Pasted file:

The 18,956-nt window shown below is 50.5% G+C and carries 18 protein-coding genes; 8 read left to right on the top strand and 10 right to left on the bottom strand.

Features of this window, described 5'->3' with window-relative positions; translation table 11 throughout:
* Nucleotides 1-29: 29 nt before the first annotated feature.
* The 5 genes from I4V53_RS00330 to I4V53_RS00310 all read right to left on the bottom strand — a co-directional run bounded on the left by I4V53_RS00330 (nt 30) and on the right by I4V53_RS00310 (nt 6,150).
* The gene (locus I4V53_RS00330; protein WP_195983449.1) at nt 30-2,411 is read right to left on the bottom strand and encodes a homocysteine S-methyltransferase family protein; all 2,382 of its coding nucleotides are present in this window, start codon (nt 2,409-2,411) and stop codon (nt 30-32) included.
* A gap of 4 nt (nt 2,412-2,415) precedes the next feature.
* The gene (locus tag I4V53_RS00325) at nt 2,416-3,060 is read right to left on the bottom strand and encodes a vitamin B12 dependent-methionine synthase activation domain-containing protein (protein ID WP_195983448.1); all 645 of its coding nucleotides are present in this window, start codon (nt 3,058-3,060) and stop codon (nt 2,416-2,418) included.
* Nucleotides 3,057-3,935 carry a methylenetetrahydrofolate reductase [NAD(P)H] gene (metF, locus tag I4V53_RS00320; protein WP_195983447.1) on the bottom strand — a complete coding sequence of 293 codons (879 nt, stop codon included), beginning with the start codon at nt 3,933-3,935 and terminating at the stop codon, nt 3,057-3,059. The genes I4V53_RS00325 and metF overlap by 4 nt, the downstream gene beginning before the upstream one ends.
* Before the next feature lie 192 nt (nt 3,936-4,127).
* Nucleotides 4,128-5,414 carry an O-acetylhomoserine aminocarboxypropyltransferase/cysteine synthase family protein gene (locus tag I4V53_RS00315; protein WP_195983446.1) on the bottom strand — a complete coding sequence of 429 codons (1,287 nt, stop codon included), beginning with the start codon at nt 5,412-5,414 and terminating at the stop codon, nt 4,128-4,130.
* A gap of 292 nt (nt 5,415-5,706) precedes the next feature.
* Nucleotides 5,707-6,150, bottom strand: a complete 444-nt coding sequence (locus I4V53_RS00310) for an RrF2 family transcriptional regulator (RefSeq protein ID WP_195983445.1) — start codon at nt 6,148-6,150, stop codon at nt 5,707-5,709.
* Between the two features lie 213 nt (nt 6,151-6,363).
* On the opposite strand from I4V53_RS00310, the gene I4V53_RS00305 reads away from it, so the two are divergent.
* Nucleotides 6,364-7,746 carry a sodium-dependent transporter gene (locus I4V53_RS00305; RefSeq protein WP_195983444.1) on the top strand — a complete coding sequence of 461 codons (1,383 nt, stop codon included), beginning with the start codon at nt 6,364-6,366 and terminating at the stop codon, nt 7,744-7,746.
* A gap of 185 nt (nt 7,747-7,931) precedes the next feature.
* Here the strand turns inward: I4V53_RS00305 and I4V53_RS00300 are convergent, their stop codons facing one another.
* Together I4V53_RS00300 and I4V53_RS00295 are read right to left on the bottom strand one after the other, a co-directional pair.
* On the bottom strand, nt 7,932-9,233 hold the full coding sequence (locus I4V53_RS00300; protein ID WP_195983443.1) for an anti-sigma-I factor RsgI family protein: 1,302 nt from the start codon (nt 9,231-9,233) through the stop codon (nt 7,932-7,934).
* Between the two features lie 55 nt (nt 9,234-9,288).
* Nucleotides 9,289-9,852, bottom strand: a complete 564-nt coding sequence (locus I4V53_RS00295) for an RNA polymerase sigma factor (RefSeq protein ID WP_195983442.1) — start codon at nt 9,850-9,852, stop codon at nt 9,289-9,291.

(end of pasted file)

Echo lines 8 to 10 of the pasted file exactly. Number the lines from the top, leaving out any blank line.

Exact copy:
* Nucleotides 3,057-3,935 carry a methylenetetrahydrofolate reductase [NAD(P)H] gene (metF, locus tag I4V53_RS00320; protein WP_195983447.1) on the bottom strand — a complete coding sequence of 293 codons (879 nt, stop codon included), beginning with the start codon at nt 3,933-3,935 and terminating at the stop codon, nt 3,057-3,059. The genes I4V53_RS00325 and metF overlap by 4 nt, the downstream gene beginning before the upstream one ends.
* Before the next feature lie 192 nt (nt 3,936-4,127).
* Nucleotides 4,128-5,414 carry an O-acetylhomoserine aminocarboxypropyltransferase/cysteine synthase family protein gene (locus tag I4V53_RS00315; protein WP_195983446.1) on the bottom strand — a complete coding sequence of 429 codons (1,287 nt, stop codon included), beginning with the start codon at nt 5,412-5,414 and terminating at the stop codon, nt 4,128-4,130.